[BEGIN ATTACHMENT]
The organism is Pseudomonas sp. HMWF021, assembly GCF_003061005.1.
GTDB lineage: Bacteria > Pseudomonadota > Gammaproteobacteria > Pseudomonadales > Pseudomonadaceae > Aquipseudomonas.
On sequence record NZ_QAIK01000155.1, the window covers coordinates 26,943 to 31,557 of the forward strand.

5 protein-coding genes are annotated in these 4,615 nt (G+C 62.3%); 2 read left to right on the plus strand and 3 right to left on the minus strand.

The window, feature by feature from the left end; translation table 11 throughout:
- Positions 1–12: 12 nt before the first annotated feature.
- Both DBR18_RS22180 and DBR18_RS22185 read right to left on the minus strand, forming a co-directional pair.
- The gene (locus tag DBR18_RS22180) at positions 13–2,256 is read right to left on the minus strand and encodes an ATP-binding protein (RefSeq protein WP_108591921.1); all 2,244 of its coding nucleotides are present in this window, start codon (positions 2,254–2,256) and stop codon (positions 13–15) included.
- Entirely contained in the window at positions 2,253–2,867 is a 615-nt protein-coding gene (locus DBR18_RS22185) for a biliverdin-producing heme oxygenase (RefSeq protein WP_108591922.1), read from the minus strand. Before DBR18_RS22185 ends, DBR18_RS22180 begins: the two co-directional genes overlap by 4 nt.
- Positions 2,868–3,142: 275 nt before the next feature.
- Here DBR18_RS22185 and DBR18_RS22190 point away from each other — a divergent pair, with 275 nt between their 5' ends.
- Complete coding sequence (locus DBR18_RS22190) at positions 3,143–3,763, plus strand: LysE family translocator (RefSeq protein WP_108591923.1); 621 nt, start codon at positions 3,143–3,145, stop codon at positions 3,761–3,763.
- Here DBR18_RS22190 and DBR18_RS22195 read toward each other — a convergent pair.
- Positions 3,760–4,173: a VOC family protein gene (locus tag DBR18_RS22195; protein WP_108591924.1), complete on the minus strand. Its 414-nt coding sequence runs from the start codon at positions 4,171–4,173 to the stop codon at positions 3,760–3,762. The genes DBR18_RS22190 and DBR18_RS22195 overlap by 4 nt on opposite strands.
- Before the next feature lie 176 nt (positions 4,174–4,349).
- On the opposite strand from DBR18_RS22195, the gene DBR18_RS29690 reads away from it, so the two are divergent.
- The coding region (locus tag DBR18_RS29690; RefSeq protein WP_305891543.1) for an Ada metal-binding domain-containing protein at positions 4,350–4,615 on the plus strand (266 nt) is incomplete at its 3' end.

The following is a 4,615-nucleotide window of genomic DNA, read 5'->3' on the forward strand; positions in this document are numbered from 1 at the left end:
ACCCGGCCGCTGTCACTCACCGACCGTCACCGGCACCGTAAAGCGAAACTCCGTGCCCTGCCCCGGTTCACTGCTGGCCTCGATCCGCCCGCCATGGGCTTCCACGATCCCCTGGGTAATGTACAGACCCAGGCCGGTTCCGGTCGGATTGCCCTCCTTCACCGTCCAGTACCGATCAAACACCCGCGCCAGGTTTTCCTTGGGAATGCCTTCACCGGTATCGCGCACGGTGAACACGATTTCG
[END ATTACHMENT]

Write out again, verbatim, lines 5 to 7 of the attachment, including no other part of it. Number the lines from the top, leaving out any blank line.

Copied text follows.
The window, feature by feature from the left end; translation table 11 throughout:
- Positions 1–12: 12 nt before the first annotated feature.
- Both DBR18_RS22180 and DBR18_RS22185 read right to left on the minus strand, forming a co-directional pair.